No doubt Guinness will like to be in Nigeria for a further 67 years and more; what initiatives are ongoing to drive that?
Despite the challenges we have been seeing in the environment, we continue to grow our business. How have we been able to grow our business? We have invested in our production capacity to produce spirits locally and today we are producing Smirnoff, Gordons, and McDowells locally instead of importing. We are not only saving the country some foreign currencies, but this is also allowing us to price these brands at the right price so that consumers can afford them. Our investment in spirit shows that we are committed to the future.
The second is we have also increased our local sourcing. We used to source about 40percent locally, now we are sourcing about 75percent of local materials like sorghum, glass, packaging materials like labels and crown corks. This reduces our cost of doing business.
Innovation continues to be a core part of our business and we have come to be known as the business that innovates. One aspect of that is our spirits innovation however we have also expanded our participation in some of the other categories including beer and soft drinks. We are the only total beverage business which has spirits, beer and soft drinks, giving us a bit more opportunity to service consumers, compared to if we were specialists in a particular area.
It is about expanding our portfolio through innovation and also through building existing brands. It is about lowering our costs both through local sourcing and locally produced brands instead of importing. We also continue to drive our productivity agenda, which is all about reducing waste and being more effective. Finally, it is being close to the consumer in terms of the way we go to market, our products being better distributed.
As Africans, how can we look for ways to source alternatives for the things we depend on from countries outside the continent?
On this topic, I like two things the government is saying, one is diversify from oil. The overdependence on oil is basically part of what you are speaking about, and then add more value locally rather than being an import country. So it is not just dependence on oil, but add more value. Let’s localize production, source locally, let us export. In particular ECOWAS is a big market for Nigeria. The regional blocks are within Africa, we can source more trade regionally within Africa. Part of the reason why our exports are increasing is because we have increased exports to Ghana and Cameroun to some of our sister companies. Certainly I think we should diversify our economy and also add more value.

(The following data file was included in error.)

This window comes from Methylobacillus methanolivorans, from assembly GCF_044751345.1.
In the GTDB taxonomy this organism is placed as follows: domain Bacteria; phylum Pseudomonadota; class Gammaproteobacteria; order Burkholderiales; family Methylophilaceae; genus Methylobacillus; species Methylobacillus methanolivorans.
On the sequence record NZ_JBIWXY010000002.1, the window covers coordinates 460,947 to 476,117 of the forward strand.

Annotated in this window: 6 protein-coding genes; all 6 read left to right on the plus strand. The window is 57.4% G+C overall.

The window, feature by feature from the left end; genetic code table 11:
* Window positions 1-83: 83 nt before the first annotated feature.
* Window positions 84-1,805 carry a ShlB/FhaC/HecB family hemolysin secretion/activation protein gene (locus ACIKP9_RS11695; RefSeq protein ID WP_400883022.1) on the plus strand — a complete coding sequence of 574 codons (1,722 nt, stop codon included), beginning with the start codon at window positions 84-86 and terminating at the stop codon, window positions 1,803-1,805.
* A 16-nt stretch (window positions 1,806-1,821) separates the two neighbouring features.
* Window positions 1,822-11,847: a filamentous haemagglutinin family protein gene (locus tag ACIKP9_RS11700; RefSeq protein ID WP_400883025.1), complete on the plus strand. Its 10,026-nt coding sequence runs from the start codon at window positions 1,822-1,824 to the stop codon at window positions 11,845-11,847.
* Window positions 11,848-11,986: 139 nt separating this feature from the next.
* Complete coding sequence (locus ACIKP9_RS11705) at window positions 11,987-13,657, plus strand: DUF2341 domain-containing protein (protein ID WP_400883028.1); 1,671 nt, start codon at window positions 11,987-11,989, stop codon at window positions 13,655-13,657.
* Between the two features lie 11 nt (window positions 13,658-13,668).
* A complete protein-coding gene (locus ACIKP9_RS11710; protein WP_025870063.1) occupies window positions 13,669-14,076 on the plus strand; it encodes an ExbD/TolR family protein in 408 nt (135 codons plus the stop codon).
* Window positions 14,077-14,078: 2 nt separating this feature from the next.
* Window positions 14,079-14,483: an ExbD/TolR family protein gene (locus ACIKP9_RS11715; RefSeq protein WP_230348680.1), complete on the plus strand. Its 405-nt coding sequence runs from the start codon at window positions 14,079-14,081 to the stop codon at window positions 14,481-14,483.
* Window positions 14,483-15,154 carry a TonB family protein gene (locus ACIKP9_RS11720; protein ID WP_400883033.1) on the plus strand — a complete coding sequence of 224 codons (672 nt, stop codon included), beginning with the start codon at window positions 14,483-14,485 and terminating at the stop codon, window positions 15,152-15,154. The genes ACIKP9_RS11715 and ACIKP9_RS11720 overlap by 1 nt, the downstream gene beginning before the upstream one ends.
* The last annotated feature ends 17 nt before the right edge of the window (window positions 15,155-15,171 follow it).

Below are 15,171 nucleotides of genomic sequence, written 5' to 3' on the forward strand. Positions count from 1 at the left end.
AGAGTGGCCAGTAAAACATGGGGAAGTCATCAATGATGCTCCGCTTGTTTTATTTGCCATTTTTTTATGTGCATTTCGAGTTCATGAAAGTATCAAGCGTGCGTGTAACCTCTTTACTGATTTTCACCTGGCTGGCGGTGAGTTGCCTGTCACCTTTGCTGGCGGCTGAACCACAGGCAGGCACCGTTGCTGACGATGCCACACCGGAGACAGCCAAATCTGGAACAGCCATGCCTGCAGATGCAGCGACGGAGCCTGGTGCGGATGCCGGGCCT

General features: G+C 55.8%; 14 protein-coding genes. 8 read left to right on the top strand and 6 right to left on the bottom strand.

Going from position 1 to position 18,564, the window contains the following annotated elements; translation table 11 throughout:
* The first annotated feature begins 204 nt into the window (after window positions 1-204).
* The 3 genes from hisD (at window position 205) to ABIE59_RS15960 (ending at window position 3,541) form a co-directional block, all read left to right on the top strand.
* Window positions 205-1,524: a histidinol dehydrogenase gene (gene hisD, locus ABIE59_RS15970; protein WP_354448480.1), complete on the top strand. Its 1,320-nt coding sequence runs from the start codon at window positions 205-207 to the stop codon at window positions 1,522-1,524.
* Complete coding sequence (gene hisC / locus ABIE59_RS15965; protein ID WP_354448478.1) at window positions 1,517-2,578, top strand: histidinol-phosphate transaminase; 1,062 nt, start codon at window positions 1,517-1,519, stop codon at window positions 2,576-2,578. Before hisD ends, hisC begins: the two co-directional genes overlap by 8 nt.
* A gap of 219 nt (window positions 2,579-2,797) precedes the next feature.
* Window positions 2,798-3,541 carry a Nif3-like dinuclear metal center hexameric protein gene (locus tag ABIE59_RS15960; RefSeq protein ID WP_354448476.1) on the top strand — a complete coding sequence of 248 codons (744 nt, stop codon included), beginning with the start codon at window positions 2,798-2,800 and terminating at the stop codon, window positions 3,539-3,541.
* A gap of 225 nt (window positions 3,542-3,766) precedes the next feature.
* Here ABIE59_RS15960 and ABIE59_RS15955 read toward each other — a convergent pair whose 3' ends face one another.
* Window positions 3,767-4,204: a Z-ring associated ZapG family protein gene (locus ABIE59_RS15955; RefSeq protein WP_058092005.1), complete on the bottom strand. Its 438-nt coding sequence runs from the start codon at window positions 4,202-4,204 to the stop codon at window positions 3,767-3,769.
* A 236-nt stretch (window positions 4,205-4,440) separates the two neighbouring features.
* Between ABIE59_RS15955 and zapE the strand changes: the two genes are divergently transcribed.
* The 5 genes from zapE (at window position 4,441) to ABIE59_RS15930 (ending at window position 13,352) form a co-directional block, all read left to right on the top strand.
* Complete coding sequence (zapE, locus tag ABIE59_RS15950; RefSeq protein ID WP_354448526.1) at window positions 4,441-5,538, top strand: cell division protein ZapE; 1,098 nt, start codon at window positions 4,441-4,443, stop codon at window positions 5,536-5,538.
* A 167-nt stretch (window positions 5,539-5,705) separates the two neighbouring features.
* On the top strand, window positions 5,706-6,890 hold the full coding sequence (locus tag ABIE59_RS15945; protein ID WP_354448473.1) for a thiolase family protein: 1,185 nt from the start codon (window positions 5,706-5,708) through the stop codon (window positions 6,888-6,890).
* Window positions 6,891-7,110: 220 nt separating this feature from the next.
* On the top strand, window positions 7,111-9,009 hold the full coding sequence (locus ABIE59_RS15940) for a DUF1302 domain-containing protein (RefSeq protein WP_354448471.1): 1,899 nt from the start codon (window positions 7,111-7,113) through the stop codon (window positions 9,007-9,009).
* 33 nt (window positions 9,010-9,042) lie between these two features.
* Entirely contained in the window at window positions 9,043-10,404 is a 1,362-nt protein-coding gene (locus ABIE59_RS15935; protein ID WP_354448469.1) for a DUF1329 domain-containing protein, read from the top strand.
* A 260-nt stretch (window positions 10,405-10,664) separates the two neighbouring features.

What else are you doing locally to enlighten the public about responsible drinking?
The first one I’d like to mention is the Ember Months campaign carried out in partnership with the Federal Road Safety Corps (FRSC) across the country. It’s a responsible drinking campaign is targeted at commercial drivers and motorists, especially those using public transport. It aims to help them to understand the importance of not drinking when driving or about to drive. This year so far, we have launched one of the ember months campaign in Agege Motor Park here in Lagos and we will also be launching in other parts of the country, including Abuja, Kano, Benin and Onitsha, just to sensitize the commercial drivers on the risks of harmful misuse of alcohol especially when driving. We have partnered with the FRSC for the past 13 years on this campaign. In 2015, we gave them breathalyzers to enable them test drivers and this also provides a way to check that our education/awareness initiatives are working.
Secondly, this year, we are starting a radio programme where we will be giving a lot of information about responsible drinking, making people aware of the various elements about responsible drinking, for example how they shouldn’t drink if driving and how much alcohol is permitted in your body according to regulation. Our overall message to drivers is ‘Don’t Drink and Drive’ and we have mostly focused on this campaign around the ember months. However, from 2018 we have decided to extend it through the year, from January to December. This is because accidents don’t just happen towards the end of the year, and drinking doesn’t stop at the end of the festive season, it goes throughout the year.
Thirdly, for the first time ever, we will be organising structured trainings for new driver’s license applicants and fleet drivers across the country and this plays well into our education piece for responsible drinking.
Some reports have suggested that issues around underage drinking may be more prevalent in developing countries. Do you have any programmes targeted at this group?
As part of the global CEOs commitment, one of the areas we focus on is underage drinking. We need to make sure that young people understand the dangers of alcohol misuse from when they are younger rather than when they have already started to engage in drinking. We have a programme called “Smashed” which has been running in Diageo for about nine years. We are going to launch the programme in Nigeria in 2018. We will work with an agency to run this in schools, using drama to educate young people about the dangers of excessive drinking so that they understand what alcohol abuse means from the time they are young and understand the harmful impact this may have. We believe by doing this and doing it in an interesting way, in an environment where they are comfortable, they will respond to the message on the dangers of alcohol misuse.